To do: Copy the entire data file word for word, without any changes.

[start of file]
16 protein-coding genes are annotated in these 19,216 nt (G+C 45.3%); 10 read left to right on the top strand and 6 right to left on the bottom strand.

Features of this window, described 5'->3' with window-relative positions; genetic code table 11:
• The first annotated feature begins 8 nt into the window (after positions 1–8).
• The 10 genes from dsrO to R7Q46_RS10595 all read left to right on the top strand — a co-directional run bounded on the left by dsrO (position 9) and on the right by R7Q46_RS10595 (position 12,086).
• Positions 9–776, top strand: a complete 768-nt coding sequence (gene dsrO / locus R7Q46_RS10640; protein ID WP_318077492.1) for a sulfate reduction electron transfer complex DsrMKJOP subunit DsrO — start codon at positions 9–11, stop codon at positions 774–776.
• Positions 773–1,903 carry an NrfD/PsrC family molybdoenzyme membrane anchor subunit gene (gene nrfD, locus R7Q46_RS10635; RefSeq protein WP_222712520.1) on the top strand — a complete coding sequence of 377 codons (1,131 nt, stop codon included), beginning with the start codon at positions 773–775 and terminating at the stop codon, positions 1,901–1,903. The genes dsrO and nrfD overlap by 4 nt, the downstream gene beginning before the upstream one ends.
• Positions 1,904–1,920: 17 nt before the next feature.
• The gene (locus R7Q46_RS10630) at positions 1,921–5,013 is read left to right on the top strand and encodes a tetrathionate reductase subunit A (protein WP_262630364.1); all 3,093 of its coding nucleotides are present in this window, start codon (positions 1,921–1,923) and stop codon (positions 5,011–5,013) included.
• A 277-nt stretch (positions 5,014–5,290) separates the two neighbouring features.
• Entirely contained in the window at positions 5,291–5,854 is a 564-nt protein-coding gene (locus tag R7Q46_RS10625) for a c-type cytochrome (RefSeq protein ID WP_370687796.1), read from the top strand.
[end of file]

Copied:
16 protein-coding genes are annotated in these 19,216 nt (G+C 45.3%); 10 read left to right on the top strand and 6 right to left on the bottom strand.

Features of this window, described 5'->3' with window-relative positions; genetic code table 11:
• The first annotated feature begins 8 nt into the window (after positions 1–8).
• The 10 genes from dsrO to R7Q46_RS10595 all read left to right on the top strand — a co-directional run bounded on the left by dsrO (position 9) and on the right by R7Q46_RS10595 (position 12,086).
• Positions 9–776, top strand: a complete 768-nt coding sequence (gene dsrO / locus R7Q46_RS10640; protein ID WP_318077492.1) for a sulfate reduction electron transfer complex DsrMKJOP subunit DsrO — start codon at positions 9–11, stop codon at positions 774–776.
• Positions 773–1,903 carry an NrfD/PsrC family molybdoenzyme membrane anchor subunit gene (gene nrfD, locus R7Q46_RS10635; RefSeq protein WP_222712520.1) on the top strand — a complete coding sequence of 377 codons (1,131 nt, stop codon included), beginning with the start codon at positions 773–775 and terminating at the stop codon, positions 1,901–1,903. The genes dsrO and nrfD overlap by 4 nt, the downstream gene beginning before the upstream one ends.
• Positions 1,904–1,920: 17 nt before the next feature.
• The gene (locus R7Q46_RS10630) at positions 1,921–5,013 is read left to right on the top strand and encodes a tetrathionate reductase subunit A (protein WP_262630364.1); all 3,093 of its coding nucleotides are present in this window, start codon (positions 1,921–1,923) and stop codon (positions 5,011–5,013) included.
• A 277-nt stretch (positions 5,014–5,290) separates the two neighbouring features.
• Entirely contained in the window at positions 5,291–5,854 is a 564-nt protein-coding gene (locus tag R7Q46_RS10625) for a c-type cytochrome (RefSeq protein ID WP_370687796.1), read from the top strand.